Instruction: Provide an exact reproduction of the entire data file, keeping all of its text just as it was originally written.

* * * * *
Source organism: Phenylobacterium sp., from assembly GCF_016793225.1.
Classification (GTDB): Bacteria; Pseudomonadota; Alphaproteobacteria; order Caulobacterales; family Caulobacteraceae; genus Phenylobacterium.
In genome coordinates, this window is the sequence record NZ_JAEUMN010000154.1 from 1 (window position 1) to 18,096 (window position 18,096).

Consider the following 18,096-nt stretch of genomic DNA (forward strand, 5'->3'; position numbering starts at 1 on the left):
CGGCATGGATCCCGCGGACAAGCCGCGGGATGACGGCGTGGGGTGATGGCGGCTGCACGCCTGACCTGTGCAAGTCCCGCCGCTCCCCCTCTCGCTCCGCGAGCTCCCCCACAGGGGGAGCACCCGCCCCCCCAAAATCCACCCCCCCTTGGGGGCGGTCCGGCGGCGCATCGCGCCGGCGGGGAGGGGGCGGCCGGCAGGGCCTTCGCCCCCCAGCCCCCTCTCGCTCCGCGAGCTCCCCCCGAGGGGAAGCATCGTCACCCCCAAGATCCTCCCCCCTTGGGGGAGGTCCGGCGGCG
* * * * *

Source organism: Phenylobacterium sp., from assembly GCF_016793225.1.
Classification (GTDB): Bacteria; Pseudomonadota; Alphaproteobacteria; order Caulobacterales; family Caulobacteraceae; genus Phenylobacterium.
In genome coordinates, this window is the sequence record NZ_JAEUMN010000154.1 from 1 (window position 1) to 18,096 (window position 18,096).

Consider the following 18,096-nt stretch of genomic DNA (forward strand, 5'->3'; position numbering starts at 1 on the left):
CGGCATGGATCCCGCGGACAAGCCGCGGGATGACGGCGTGGGGTGATGGCGGCTGCACGCCTGACCTGTGCAAGTCCCGCCGCTCCCCCTCTCGCTCCGCGAGCTCCCCCACAGGGGGAGCACCCGCCCCCCCAAAATCCACCCCCCCTTGGGGGCGGTCCGGCGGCGCATCGCGCCGGCGGGGAGGGGGCGGCCGGCAGGGCCTTCGCCCCCCAGCCCCCTCTCGCTCCGCGAGCTCCCCCCGAGGGGAAGCATCGTCACCCCCAAGATCCTCCCCCCTTGGGGGAGGTCCGGCGGCG